Africa has no choice but to pursue the goals to achieve the free movement of goods, capital and people.

Africa is open for business, according to Wamkele K. Mene, the founding Secretary-General of the AfCFTA Secretariat based in Accra, Ghana. Hosting Angola’s President Joao Lourenco, who attended a business forum, Mene has urged the business community in Africa to scale up and turn challenges into springboards to enhance inter-Africa trade.

In doing so, relenting is not an option, declares Dennis Karera, a Rwandan businessman who is also the vice-chairman of the East African Business Council (EABC). “We want to trade with the rest of Africa as soon as yesterday,” he told the Rwandan daily New Times.

Nigeria is ahead in realizing the promise of a continental free trade regime, planning to seize 10pc of Africa’s imports or double its exports in 15 years. It is one of the few countries in the continent that has established a national action committee dedicated to the African Continental Free Trade Area (AfCFTA). Its Secretary, Francis Anatogu, presented a roadmap for Nigerian exporters during a seminar organized by the Lagos Chamber of Commerce & Industry (LCCI).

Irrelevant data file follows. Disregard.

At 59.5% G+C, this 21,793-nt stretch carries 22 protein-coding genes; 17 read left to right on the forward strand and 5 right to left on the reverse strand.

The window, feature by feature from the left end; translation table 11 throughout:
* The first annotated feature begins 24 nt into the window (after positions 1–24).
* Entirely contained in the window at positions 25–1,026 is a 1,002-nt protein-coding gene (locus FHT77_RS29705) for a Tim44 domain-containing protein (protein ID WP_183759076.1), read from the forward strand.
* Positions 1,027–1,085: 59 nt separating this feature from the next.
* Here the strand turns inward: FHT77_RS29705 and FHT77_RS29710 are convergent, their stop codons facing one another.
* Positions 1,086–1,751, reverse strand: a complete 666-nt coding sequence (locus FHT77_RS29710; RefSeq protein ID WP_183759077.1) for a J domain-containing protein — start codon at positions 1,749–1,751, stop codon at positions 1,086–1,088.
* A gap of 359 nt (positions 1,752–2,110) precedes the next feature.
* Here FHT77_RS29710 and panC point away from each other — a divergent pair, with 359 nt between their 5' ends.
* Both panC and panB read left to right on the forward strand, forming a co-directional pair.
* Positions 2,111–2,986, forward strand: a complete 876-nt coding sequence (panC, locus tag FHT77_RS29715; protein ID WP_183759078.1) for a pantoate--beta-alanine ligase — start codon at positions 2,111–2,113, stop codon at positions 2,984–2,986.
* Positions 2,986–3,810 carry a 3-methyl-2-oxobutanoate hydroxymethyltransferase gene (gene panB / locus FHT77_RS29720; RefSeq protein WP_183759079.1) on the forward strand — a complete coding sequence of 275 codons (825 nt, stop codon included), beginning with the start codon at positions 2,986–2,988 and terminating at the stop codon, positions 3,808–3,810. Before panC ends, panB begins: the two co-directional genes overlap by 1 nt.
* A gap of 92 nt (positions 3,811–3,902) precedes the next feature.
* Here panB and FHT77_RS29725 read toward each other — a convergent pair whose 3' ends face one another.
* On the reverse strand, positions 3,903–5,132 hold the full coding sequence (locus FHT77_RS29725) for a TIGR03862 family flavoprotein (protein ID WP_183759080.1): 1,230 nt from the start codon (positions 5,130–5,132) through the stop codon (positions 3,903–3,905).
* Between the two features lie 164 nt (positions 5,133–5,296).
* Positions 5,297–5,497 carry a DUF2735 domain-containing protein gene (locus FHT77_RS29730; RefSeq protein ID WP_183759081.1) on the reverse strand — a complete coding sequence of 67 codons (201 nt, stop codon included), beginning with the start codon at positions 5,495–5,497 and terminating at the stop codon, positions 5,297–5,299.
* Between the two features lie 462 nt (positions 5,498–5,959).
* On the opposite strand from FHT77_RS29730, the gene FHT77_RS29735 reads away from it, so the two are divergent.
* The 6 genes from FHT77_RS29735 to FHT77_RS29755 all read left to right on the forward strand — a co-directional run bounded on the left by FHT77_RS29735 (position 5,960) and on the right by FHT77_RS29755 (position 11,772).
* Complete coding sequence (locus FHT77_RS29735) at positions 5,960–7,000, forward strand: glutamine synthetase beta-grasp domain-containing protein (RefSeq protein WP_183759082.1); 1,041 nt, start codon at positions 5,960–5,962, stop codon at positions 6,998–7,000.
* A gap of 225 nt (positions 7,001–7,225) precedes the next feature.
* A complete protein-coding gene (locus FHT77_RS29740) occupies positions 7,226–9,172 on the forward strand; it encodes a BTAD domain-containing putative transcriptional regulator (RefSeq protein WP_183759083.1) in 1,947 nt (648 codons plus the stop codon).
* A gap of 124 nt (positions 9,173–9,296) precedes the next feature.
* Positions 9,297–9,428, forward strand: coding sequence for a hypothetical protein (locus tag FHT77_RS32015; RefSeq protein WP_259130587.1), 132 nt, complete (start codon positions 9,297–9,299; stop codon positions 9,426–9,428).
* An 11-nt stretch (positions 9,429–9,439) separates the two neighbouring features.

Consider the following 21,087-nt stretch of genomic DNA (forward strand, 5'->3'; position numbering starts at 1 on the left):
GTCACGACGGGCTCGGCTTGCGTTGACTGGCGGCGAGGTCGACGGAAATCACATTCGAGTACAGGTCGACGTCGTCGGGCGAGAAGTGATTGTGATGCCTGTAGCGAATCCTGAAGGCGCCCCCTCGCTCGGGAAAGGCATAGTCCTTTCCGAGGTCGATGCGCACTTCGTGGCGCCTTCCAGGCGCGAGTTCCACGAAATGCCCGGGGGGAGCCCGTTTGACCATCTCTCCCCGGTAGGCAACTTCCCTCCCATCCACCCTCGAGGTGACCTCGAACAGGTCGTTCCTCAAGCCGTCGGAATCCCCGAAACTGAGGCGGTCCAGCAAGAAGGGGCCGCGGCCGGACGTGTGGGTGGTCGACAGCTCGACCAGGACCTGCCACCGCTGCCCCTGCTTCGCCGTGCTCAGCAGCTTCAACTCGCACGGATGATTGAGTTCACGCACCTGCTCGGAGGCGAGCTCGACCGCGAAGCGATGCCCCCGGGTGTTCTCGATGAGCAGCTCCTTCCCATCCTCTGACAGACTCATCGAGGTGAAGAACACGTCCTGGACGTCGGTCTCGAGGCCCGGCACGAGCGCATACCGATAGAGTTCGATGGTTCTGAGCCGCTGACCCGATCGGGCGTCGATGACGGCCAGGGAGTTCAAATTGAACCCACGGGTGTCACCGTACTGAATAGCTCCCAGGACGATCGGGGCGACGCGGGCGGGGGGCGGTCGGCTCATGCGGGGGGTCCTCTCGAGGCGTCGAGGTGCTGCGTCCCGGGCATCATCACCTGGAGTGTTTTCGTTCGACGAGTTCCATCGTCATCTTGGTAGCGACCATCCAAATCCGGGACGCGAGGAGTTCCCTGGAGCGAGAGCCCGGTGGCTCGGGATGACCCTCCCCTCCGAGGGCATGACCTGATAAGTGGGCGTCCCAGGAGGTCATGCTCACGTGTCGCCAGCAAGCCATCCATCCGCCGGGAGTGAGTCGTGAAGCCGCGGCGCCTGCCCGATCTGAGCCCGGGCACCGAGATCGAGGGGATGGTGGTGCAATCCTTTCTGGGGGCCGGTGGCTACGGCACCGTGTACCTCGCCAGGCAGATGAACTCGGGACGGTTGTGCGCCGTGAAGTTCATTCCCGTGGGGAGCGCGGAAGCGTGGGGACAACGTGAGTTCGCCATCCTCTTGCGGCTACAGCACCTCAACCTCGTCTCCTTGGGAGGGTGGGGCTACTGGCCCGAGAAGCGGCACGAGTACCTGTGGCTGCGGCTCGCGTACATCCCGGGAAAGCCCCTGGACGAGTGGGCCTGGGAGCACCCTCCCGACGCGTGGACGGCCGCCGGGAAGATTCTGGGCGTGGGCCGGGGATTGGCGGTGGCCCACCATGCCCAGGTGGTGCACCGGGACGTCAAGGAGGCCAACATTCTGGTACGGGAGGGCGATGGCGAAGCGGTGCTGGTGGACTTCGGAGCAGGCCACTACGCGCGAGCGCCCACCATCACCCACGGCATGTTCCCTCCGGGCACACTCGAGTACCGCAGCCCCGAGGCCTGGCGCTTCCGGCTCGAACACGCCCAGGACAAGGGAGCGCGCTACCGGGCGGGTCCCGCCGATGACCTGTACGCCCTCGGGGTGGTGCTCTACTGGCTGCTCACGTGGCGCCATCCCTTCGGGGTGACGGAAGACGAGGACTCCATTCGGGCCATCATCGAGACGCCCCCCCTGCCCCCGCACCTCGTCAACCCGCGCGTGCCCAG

A host of continental-wide organisations in Africa have announced a competition for the youth on Africa free trade , to remain open until September 31. Organized by the Youth Alliance for Leadership & Development in Africa (YALDA), five institutions, including the UNECA, Afrexim Bank, and UNDP, have joined to support the event intended to explore what AfCFTA has in store for young Africans. Participants from African countries and the Diaspora aged 18 and 35 are encouraged to participate in the competition.

According to an OP-ED published by the World Economic Forum , African countries better introduce and facilitate technological-based efficient payments system to capture the benefit of cross-border trade. The author, Omonniyi Kolade, an expert on Africa’s financial sector and payments technology, says, “Innovation, along with favourable regulatory policies, is paramount to make transportation of capital throughout Africa efficient, seamless and instantaneous.”

In the absence of people moving freely in Africa, the hopes of realizing the African free trade regime will remain a dream, two officials from the United Nations organization told a conference held in Rabat, Morocco. Thokozile Ruzvidzo, director for the social policy division of the UNECA, invoked the international agreement on migration to help Africa retain skills, a voice reinforced by Maureen Achieng, chief of the International Organization for Migration (IOM) in Ethiopia. She recalled the protocol African countries signed for continental free movement of people as an instrument to “facilitate rather than impedes a movement of the African people.